What happens when a traditional art museum brings individual works of art to life through digital interactivity?
Norton Art+, a new augmented-reality (AR) iPad app, helps visitors more deeply engage and create with featured contemporary artworks, informed by the work’s form and the artist’s process. From Nick Cave’s Soundsuits, to Ugo Rondinone’s whimsical faces, the Norton Art+ app goes beyond simply adding a layer of digital information over the works. Instead, visitors can create and install new virtual artworks inspired by the museum’s collection. The app allows visitors to explore unique interactions tailored to six contemporary artworks, informed by the work’s form and the artist’s process. This digital layer focuses visitors’ attention on the visual and process-driven dimensions of an artist’s work, and creates a connection with visitors by activating their own creativity, spatial awareness, and sense of play.
Line Break studio
Concept Design, Experience Design, Software Development, Media Production
Young audiences are invited to learn through play by engaging with the ideas and concepts in contemporary works and deriving context and meaning from the interaction.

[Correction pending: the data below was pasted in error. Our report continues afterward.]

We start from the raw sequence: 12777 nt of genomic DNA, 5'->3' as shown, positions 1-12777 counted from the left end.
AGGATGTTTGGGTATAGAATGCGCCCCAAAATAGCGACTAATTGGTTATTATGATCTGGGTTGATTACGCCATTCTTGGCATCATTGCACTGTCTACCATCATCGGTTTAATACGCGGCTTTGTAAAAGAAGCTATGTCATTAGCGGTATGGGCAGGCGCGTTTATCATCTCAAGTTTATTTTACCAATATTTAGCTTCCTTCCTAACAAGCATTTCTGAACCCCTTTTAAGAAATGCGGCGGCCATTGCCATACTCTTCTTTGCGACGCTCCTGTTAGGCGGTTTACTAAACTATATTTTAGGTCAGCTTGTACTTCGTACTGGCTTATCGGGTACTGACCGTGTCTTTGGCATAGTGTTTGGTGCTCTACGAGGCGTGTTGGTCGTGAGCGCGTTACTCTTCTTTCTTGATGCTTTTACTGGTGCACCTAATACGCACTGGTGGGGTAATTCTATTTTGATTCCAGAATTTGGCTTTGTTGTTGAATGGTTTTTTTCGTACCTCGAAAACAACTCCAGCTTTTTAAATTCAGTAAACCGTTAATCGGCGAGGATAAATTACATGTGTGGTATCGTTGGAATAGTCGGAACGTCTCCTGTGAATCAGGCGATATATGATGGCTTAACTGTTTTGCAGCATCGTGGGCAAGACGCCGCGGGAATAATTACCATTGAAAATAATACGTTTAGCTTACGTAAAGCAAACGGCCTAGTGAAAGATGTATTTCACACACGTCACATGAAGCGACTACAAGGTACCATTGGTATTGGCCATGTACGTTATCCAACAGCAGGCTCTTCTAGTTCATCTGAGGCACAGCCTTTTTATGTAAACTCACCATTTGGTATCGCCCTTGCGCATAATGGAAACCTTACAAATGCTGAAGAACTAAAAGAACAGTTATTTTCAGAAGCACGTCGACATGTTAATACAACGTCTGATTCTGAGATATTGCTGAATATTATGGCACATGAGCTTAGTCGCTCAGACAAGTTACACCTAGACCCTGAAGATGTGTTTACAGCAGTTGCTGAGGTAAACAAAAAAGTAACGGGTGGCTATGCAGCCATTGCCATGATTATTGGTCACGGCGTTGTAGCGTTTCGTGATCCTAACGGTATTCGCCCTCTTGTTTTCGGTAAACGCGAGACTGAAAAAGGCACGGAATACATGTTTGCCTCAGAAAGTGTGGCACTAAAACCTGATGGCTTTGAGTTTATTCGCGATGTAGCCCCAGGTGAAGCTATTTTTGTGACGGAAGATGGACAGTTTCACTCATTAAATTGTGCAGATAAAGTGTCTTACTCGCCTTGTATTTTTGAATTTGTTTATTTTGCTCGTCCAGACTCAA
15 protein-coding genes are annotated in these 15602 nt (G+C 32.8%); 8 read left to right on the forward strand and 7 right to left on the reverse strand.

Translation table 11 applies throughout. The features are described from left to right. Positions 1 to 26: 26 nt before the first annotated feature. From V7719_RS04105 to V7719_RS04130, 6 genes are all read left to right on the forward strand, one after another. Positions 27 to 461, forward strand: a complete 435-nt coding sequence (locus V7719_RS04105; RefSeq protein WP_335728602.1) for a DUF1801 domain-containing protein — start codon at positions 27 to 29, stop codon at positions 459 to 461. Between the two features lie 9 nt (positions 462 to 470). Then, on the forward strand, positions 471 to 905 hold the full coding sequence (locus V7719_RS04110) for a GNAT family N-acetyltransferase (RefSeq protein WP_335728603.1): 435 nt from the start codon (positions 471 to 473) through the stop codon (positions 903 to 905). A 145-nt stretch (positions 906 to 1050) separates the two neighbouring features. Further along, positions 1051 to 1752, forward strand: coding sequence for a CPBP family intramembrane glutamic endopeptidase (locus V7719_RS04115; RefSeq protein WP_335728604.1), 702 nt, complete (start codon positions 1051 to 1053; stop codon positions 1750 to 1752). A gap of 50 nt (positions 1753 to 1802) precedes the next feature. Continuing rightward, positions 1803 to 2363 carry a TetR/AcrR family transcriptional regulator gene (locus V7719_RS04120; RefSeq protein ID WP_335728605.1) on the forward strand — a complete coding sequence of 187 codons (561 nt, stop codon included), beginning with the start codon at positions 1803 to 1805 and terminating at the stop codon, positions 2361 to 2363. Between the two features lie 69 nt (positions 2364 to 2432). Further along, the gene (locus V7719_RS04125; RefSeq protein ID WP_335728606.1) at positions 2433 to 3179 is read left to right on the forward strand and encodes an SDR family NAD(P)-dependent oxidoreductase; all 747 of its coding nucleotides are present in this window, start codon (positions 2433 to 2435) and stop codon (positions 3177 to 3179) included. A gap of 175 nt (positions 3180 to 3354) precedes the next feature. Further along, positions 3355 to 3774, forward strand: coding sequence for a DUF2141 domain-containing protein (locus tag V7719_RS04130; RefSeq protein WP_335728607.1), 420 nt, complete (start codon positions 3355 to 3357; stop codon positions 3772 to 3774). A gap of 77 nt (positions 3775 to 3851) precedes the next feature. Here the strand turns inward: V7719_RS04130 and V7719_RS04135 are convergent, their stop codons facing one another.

Claes Oldenburg & Coosje van Bruggen’s Typewriter Eraser, Scale X inspired us to play with scale. Visitors can “drive” a virtual mini-eraser around the physical site of a fountain at the museum’s entrance, creating the illusion of the eraser gliding across the surface of the water.
Visitors can virtually fit the section of the Statue of Liberty featured in Danh Vo’s We The People back into place like a puzzle piece, before exploring an “exploded” view of the virtual Statue.
Ugo Rondinone’s Moonrise features abstract faces rendered in ways that are strange yet familiar. Visitors can use facial mapping technology to capture their own expressions, transform them into similar digital sculptures, and place those sculptures alongside the real ones in virtual space.
Visitors can don a digital version of Nick Cave’s Soundsuit, and move around inside a virtual version of this playful sculpture.
Visitors melt virtual glass and recreate the mirrored bubbles of Rob Wynne’s I Remember Ceramic Castles, Mermaids, & Japanese Bridges.
Visitors can recreate the three-dimensional illusion of Pae White’s Eikon, using their finger to crinkle their own foil portrait, then hanging it in virtual space anywhere in the gallery they choose.